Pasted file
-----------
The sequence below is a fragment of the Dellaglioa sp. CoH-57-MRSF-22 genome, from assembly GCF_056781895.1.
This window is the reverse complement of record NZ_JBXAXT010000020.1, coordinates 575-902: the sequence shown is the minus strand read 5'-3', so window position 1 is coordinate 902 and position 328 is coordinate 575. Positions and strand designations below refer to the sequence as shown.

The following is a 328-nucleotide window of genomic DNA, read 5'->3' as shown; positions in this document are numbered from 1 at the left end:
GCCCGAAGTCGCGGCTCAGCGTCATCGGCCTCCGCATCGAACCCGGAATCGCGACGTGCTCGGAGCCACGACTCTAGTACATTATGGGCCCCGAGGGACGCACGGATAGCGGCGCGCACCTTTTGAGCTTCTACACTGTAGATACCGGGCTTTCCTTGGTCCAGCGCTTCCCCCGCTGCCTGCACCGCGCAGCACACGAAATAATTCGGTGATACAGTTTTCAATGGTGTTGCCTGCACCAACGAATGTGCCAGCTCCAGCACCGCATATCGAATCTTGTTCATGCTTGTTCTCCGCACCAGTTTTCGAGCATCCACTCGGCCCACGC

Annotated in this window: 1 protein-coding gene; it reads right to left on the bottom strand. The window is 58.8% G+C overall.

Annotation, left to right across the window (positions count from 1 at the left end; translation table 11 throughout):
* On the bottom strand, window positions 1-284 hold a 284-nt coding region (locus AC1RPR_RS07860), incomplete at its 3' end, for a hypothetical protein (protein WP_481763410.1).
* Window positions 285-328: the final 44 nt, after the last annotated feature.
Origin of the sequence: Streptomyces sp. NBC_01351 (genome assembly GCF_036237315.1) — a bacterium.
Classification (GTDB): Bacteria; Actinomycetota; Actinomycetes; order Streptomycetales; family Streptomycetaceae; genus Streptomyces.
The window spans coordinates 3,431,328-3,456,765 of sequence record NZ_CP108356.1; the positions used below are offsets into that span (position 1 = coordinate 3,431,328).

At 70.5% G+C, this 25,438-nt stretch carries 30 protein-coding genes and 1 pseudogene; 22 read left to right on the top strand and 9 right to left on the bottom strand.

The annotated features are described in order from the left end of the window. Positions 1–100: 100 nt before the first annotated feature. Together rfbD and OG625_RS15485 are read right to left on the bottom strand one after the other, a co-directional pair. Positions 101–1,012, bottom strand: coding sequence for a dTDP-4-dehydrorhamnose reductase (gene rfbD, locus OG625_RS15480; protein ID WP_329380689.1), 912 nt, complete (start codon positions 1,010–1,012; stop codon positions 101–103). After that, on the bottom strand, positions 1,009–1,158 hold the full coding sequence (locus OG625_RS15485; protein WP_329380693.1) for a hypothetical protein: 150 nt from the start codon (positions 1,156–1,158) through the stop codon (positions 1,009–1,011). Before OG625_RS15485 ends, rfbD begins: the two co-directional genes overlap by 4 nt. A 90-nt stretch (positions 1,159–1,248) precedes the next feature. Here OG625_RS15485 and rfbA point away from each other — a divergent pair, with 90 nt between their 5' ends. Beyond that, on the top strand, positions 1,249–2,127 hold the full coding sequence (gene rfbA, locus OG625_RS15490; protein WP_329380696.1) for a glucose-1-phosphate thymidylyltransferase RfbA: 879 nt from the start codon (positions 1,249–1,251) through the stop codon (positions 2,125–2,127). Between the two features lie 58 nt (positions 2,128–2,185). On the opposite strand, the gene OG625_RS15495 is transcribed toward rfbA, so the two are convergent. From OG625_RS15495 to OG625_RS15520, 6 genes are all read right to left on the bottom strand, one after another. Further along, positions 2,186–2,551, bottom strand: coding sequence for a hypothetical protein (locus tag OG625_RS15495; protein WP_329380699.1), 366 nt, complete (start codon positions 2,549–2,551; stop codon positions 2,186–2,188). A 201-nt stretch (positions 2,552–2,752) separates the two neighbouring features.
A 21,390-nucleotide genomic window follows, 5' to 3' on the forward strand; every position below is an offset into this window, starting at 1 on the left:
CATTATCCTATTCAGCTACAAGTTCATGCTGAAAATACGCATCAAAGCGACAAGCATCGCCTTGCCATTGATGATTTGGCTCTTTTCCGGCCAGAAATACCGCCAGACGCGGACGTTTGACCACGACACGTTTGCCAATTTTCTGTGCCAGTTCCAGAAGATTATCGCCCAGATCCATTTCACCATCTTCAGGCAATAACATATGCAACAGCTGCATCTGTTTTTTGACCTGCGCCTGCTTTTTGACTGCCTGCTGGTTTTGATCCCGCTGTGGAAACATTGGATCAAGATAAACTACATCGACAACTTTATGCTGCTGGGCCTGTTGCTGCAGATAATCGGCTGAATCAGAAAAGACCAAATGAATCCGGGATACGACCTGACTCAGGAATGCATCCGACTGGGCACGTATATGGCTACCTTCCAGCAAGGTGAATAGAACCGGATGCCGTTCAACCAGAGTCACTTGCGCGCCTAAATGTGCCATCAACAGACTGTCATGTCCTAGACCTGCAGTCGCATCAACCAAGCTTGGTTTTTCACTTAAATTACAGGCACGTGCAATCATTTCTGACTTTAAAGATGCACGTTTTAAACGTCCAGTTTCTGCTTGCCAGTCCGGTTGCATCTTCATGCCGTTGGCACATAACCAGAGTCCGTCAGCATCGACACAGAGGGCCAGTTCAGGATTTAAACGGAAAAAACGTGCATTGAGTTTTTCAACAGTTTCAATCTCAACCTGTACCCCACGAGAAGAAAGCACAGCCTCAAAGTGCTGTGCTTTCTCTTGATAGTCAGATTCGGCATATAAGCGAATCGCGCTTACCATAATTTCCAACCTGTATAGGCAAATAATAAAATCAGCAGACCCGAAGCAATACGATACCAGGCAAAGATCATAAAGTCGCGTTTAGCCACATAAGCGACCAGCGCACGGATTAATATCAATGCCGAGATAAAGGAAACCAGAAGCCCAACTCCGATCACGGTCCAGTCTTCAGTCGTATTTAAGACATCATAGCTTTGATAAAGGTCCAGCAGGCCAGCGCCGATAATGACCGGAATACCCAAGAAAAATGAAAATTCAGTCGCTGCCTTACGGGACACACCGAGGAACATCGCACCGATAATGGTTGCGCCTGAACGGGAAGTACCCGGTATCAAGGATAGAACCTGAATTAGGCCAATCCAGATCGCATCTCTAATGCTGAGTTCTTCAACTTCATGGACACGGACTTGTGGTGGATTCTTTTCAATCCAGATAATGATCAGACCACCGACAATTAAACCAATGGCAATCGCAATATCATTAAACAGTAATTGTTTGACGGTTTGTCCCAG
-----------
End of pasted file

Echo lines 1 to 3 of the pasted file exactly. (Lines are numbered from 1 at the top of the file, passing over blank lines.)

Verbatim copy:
The sequence below is a fragment of the Dellaglioa sp. CoH-57-MRSF-22 genome, from assembly GCF_056781895.1.
This window is the reverse complement of record NZ_JBXAXT010000020.1, coordinates 575-902: the sequence shown is the minus strand read 5'-3', so window position 1 is coordinate 902 and position 328 is coordinate 575. Positions and strand designations below refer to the sequence as shown.

The following is a 328-nucleotide window of genomic DNA, read 5'->3' as shown; positions in this document are numbered from 1 at the left end: